Publication date: April 1st, 2011
Publisher: Puffin Books
Links: Goodreads | Amazon | The Book Depository
Source: Two lovely people (Thanks a ton xD)
Lina is just like any other fifteen-year-old Lithuanian girl in 1941. She paints, she draws, she gets crushes on boys. Until one night when Soviet officers barge into her home, tearing her family from the comfortable life they've known. Separated from her father, forced onto a crowded and dirty train car, Lina, her mother, and her young brother slowly make their way north, crossing the Arctic Circle, to a work camp in the coldest reaches of Siberia. Here they are forced, under Stalin's orders, to dig for beets and fight for their lives under the cruelest of conditions.
Lina finds solace in her art, meticulously--and at great risk--documenting events by drawing, hoping these messages will make their way to her father's prison camp to let him know they are still alive. It is a long and harrowing journey, spanning years and covering 6,500 miles, but it is through incredible strength, love, and hope that Lina ultimately survives. Between Shades of Gray is a novel that will steal your breath and capture your heart.
a difficult read
so involving, I'd get lost in it
and given the current Semester's workload, I've been seeking refuge in "easy" and predictable books with the kind of wit, banter and plot arcs that I've grown so comfortable with, the repetitiveness ceases to bother me.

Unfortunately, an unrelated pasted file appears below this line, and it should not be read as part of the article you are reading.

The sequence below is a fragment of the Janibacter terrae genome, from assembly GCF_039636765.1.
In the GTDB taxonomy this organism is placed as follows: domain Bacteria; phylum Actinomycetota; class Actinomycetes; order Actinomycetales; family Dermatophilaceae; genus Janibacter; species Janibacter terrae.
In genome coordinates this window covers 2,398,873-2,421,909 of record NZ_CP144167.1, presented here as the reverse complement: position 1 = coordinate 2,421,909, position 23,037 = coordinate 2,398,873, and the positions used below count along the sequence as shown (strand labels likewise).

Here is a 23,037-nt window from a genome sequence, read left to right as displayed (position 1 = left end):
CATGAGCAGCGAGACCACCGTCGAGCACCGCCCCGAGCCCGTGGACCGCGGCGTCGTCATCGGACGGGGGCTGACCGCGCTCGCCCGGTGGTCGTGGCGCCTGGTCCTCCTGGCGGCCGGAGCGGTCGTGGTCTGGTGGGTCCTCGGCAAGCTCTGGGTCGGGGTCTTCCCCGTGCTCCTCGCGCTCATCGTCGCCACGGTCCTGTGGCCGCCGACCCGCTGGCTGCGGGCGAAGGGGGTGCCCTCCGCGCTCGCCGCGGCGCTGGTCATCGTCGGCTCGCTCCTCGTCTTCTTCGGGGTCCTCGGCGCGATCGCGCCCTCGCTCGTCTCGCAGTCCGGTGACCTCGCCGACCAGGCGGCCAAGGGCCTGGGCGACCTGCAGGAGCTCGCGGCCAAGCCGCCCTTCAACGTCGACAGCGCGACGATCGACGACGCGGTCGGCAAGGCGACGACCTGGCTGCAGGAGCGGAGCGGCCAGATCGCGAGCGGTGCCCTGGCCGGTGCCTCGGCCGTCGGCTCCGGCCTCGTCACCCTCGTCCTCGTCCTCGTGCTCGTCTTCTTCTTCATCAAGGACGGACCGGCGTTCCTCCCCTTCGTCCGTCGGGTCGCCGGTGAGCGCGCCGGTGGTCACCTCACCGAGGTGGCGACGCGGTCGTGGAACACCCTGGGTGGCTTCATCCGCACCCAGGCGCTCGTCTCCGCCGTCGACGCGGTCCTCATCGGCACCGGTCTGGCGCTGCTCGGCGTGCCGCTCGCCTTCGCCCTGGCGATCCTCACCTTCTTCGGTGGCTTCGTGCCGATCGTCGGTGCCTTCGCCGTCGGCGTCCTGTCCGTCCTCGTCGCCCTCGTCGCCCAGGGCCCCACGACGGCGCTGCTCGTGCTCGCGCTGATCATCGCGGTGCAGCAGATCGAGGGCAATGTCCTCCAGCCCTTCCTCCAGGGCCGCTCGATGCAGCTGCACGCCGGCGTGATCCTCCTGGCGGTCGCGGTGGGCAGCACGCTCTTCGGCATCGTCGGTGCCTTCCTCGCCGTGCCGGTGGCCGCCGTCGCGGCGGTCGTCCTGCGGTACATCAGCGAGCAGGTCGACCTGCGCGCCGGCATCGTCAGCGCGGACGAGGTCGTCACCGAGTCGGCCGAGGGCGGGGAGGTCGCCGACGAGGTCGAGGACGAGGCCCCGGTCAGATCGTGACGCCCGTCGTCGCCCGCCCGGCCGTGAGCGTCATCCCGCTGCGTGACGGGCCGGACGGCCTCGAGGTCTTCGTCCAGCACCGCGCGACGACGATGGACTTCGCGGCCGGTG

But when two really good bookie friends of mine gifted Between Shades to me for my birthday, it felt like the choice had been made for me! And I'm glad.
Between Shades of Gray was too intense. There were parts where I had to blink away tears or worse, felt too numb to react. It was not an easy read but it was an important one; capturing a part of history, of Lithuanians forcibly deported to Siberian work camps by the NKVD during World War II, that I wasn't aware of. It was a story that needed to be told and couldn't have been put across in a better way.
The book also got so involving, it broke through my reluctance-
completely quite possibly stemming out of nothing short of indolence- to read something that grabbed every bit of my attention and made me feel for real. It dares to infuse beauty and meaning into the period when the darkest and most cruel side of human nature was exposed. It crushes you with the enormity of the hardships these people had to shoulder and how even then, many refuse to crumble.
The protagonist, Lina, is just fifteen years old at the time when she, along with her mother and brother are deported in a train labeled "Thieves and Prostitutes". Her perspective holds both innocence and incredible strength. It's heartbreaking how she is forced to grow up in a work camp; in such brutal, unforgivable conditions. And yet, she does. Despite being reduced to a state of near-starvation and constant worry for the people around her, she still has spirit.
Lina's a gifted artist, and despite Soviet rules barring them to do so, she never stops drawing about the injustices they are forced to undergo. She never stops trying to get messages to her father, who is separated from them. She never stops hoping and fighting and loving. Her journey, with flashbacks to life before the deportation that are seamlessly integrated, is heartbreaking. The kind of bonds formed and the togetherness that exists among the deportees; the fabric of strength maintained by the adults for their children and their individuality despite the NKVD grouping them as "cattle" was astounding.
Wonderfully written in a sharp, almost cinematic manner, with well-fleshed out, memorable characters, this book will, indeed, as the blurb says, "steal your breath and capture your heart."